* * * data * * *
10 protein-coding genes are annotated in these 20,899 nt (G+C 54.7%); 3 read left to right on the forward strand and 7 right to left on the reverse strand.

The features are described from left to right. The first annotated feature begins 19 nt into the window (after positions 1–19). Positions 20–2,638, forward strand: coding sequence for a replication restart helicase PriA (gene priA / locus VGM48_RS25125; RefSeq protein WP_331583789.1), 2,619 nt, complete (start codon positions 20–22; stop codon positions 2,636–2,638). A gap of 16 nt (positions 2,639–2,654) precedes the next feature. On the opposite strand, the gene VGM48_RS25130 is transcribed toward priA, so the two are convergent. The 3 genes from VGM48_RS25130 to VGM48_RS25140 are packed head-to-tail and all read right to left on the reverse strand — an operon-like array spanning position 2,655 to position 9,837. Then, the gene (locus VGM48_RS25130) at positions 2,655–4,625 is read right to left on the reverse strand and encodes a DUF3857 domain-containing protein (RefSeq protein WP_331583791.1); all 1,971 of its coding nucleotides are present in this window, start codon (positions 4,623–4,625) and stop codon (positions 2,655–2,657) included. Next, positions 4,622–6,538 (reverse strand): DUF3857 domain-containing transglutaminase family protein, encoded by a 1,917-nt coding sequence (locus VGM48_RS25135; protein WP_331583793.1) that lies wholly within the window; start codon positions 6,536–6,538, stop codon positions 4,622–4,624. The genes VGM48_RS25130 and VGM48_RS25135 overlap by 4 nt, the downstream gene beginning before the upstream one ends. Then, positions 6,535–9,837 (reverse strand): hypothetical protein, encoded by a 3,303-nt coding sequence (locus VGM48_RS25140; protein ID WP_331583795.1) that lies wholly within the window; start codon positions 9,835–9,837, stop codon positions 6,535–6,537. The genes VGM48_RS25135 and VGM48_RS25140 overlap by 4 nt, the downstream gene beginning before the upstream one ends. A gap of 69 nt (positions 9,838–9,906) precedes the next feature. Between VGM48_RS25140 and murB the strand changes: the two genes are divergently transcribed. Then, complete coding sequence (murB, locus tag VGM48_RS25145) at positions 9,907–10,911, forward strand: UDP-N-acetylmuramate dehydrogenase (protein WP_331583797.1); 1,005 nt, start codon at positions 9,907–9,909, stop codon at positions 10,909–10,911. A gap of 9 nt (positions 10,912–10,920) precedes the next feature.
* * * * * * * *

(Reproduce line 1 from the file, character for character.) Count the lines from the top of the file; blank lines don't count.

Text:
10 protein-coding genes are annotated in these 20,899 nt (G+C 54.7%); 3 read left to right on the forward strand and 7 right to left on the reverse strand.